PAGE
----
Forbes writer Tom Groenfeldt delved into the world of GPU computing in his latest blog on financial technology. In talking with GPU technology consultant Andrew Sheppard, Groenfeldt noted that in the financial space, the use of GPU computing is becoming a competitive differentiator. With large amounts of data to be crunched and a compelling monetary incentive to do so, more and more financial firms are latching onto the GPU as a computational accelerator.
According to Sheppard, one of the big enablers of the technology has been more mainstream development tools for GPU programming. In particular, the collaboration between NVIDIA and Microsoft has made it easier for developers to gain access to the technology. In fact, according to David Rich, director of marketing at Microsoft, over 80 percent of the CUDA download are for Windows.
Although programming in CUDA has its challenges, wrapping it in a comfortable programming environment makes a difference. In this case that means NVIDIA’s Parallel Nsight plugin for Visual Studio, which is just the kind of platform necessary to draw in the non-HPC types. In addition, there are now more than 400 universities teaching CUDA to would be GPU computing developers.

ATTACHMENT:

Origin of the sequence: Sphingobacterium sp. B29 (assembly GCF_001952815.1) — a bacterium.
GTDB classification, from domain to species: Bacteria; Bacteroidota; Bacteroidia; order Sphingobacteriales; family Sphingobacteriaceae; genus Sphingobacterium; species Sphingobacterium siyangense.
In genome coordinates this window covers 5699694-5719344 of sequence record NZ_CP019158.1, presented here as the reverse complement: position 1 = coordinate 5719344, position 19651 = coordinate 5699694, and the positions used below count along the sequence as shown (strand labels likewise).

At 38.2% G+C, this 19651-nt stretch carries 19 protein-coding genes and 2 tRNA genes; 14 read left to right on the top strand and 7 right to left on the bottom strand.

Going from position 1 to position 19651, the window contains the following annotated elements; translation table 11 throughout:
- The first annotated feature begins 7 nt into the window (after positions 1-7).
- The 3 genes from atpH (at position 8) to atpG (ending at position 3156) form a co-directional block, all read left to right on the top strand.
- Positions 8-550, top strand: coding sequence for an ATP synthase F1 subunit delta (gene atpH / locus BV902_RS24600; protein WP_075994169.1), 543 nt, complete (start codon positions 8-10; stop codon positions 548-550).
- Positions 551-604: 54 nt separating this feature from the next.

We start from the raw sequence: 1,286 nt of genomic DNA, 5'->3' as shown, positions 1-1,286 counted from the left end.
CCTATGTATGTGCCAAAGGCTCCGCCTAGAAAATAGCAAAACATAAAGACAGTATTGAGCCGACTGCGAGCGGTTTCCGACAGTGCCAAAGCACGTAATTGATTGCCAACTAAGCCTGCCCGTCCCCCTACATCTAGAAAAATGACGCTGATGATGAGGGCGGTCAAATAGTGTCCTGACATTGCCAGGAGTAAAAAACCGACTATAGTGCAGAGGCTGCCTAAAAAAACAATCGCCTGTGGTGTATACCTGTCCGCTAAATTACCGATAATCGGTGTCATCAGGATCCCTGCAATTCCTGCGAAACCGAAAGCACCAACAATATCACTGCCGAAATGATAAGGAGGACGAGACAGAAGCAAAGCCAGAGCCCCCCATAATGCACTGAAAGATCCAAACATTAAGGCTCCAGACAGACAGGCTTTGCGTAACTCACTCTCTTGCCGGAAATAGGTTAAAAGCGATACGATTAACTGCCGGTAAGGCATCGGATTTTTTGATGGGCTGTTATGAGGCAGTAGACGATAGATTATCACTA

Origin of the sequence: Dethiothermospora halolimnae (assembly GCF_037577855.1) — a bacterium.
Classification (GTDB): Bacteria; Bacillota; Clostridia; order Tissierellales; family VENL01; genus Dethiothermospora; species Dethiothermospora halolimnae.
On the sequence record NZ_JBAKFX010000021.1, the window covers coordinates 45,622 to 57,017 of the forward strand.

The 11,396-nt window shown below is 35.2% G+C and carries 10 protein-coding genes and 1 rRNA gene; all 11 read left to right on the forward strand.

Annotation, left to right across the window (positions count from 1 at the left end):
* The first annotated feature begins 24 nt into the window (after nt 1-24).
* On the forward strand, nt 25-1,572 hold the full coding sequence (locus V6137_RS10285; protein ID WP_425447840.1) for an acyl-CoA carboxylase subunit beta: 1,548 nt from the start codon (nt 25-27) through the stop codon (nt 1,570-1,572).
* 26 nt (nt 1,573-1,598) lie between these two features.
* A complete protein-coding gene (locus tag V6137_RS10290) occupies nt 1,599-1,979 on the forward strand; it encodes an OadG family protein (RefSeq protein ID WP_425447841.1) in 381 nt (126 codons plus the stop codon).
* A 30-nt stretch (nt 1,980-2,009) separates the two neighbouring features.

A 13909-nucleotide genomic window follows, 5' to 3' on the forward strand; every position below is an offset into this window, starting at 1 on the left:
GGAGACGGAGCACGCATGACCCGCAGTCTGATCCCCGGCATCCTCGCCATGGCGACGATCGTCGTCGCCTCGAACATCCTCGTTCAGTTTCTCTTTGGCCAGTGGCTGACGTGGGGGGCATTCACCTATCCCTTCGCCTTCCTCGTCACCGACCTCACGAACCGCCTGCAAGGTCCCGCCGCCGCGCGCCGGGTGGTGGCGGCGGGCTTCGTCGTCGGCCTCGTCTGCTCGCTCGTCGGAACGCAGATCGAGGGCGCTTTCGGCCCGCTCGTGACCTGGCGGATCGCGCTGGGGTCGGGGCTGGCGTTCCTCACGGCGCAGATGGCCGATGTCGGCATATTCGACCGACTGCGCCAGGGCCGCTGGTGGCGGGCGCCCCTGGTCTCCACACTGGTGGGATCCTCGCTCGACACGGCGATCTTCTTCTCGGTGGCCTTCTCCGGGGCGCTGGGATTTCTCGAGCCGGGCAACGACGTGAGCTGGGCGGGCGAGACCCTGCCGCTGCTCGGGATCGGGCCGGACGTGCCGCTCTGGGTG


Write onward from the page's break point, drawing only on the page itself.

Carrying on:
It’s not just about making GPU computing more accessible to the developers, though. From Sheppard’s perspective, a new technology has to be 10 times cheaper or 10 times better to get some traction. While speedups from GPU acceleration do vary across codes, in the financial space, there have been some impressive results. Groenfeldt writes:
One risk management vendor reported that GPU processors had a core application speedup of 100 times. Competitors will be compelled to move to GPUs to keep up, said Rich. Bloomberg used 48 GPUs for a bond pricing application and reduced costs from $4 million to $144,000 and power costs from $1.2 million to $31,000.
Those kind of results are certainly encouraging to the folks at NVIDIA and help justify the effort the GPU maker has put into the technology over the last several years. The company has been evolving its GPU platform aggressively towards a more general-purpose computing platform, adding such capabilities as IEEE floating point support, ECC memory, and other programmer-friendly features.
The investment seems to be paying off. Overall NVIDIA’s GPU computing business has gone from zero three years ago to over $100 million in revenue this year.